Mention ersatz and it is generally ersatz coffee that springs to mind but there was more, much more to the imitation business going on there than that. I would use ersatz as an adjective but in Germany it is a noun, being strung together with whatever it refers to: Ersatz – a substitute becomes Ersatzkaffee – ein kaffee, bitte became ein Ersatz, bitte. Germans became fairly adept at ersatz nearly everything it seems.

Mr Mosley report on Germany shrugged off the opinion of some that the work of its scientist producing inspired ersatz goods was part of the preparations for self-sufficiency during what some feared was impending war in Europe. Mosley explained that Germany had a long track-record of being creative with, well, resources. Mind you so were food producers in Britain who thought nothing of adding floor sweepings to loose tea, alum and plaster of Paris to flour and strychnine to beer to enhance its flavour. That was adulteration and fraudulent. What Germany was doing was creating cheap as-near-as. Everyone knew, I’m supposing, what it was and was not.

The writer was impressed, not for the sake of it of the ingenuity but its capacity to deal with the growing mountains of rubbish accumulating in European countries not least Britain and the prospect of turning that waste into something wonderful, or close to it, was welcomed by him. The German government went as far as introducing laws against waste – clothing rags, items containing metals such as copper, nickel, tine, aluminium, lead, iron and steel including toothpaste tubes, paper, glass bottles, rabbit skins, bones were collected and reused or transformed into something else. Unwanted food redistributed. What was unsuitable for human consumption went to feed what pigs remained on farms.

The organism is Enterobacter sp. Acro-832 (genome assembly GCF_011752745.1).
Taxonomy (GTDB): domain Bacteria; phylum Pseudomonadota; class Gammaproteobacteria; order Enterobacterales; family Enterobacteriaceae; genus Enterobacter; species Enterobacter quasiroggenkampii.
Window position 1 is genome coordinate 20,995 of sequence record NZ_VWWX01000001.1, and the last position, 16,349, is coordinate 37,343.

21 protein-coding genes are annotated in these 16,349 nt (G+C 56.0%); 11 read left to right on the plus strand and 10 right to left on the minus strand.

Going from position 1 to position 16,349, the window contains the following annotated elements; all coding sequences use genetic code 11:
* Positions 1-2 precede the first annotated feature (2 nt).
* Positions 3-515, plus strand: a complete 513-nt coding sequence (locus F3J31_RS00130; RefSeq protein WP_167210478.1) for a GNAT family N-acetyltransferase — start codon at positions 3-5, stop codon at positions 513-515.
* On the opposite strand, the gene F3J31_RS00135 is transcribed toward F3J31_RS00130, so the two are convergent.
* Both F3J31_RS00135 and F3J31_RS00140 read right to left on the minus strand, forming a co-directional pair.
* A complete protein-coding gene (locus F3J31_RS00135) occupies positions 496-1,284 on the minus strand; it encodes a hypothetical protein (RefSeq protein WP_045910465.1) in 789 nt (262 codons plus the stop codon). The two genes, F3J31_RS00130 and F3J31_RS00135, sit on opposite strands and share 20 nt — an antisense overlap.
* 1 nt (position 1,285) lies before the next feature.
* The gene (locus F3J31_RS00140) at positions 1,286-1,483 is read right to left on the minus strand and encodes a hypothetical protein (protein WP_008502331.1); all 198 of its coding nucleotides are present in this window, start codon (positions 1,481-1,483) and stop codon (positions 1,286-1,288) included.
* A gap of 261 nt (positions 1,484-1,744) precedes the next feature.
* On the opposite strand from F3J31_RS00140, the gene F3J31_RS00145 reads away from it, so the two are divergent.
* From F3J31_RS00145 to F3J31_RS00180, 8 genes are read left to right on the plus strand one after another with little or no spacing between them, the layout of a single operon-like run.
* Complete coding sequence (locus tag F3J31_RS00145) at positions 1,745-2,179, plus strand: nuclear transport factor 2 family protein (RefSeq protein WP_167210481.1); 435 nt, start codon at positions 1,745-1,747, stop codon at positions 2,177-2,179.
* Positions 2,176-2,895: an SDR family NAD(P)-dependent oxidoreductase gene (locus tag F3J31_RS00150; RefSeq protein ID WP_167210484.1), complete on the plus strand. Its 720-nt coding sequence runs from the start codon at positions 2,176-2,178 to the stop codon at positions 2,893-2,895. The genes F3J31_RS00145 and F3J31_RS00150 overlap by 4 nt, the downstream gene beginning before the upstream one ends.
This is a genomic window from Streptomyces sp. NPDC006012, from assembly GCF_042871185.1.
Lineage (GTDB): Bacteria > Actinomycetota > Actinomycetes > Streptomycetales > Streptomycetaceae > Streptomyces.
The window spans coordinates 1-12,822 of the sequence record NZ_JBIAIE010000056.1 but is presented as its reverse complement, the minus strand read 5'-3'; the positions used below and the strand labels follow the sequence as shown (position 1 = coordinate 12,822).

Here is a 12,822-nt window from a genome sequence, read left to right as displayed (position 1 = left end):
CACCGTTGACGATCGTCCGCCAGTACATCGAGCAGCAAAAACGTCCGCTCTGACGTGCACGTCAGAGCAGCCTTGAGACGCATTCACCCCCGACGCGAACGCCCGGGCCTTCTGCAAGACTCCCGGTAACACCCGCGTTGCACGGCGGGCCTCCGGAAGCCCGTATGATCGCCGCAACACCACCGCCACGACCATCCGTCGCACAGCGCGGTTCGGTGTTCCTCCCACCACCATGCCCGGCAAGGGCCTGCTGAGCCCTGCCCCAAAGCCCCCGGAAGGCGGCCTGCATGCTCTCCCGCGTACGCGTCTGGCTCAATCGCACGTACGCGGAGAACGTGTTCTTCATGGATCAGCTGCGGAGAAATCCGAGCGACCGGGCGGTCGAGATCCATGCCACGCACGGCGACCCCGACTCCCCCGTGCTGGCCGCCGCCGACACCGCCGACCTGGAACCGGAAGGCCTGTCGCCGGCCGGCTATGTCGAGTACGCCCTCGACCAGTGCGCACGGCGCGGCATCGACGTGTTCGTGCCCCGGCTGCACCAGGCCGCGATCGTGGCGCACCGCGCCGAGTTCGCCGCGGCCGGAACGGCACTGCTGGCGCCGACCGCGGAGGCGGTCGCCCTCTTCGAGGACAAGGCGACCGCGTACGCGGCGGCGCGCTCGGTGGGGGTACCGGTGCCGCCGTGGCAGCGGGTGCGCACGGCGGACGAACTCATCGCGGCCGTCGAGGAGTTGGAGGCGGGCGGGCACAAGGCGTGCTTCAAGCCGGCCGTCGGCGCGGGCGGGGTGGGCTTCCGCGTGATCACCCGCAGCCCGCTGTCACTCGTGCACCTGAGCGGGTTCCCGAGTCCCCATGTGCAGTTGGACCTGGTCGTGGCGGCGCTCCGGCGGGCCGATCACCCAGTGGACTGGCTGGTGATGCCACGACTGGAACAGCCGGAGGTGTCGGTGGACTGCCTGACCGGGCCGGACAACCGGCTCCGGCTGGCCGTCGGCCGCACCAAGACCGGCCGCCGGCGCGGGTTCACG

Shop bought jam used to be notorious in Britain for using neep (cheap) to bulk out more expensive fruit. I’ve even heard of wood shavings for pips to create the illusion of authenticity so it may surprise you to discover German jam did actually contain fruit though of course not real sugar but Germans love their meat and jam proved less than popular spread on their neep flour bread than you might imagine.

 

 

The article claimed around 90% clothes and furniture in Germany were ersatz by the late thirties and nearly 50% of the country’s food. There were drawbacks, for example a man caught wearing timber-sourced trousers in a shower of rain could expect 20% shrinkage which wouldn’t be a great look. Coats were often paper which restricted their use. German men had to endure getting a baldy with each visit to the barber for human hair was saved and used for manufacturing carpets and felts. The country’s buses ran on tyres made from coal and limestone which were not as good as rubber but then Germany did not produce its own rubber.

Oh and the coffee? It was might be made from, well virtually anything – ground acorns or sugar beet or barley or oats – roasted of course – or chicory or carrots or the old standby, the neep. The bland flavour enhanced by a soupçon of coal tar.

 

Germany doesn’t waste even Barbers’ Clippings The Aberdeen Press & Journal Friday June 3, 1938

3 Comments to “The Ersatz World of Germany”

  1. Yes, I did consider drawing a comparison with Greece but was short of time to work it all out. Hoping someone else might do it.☺

  2. Partly explains their attitude towards Greece.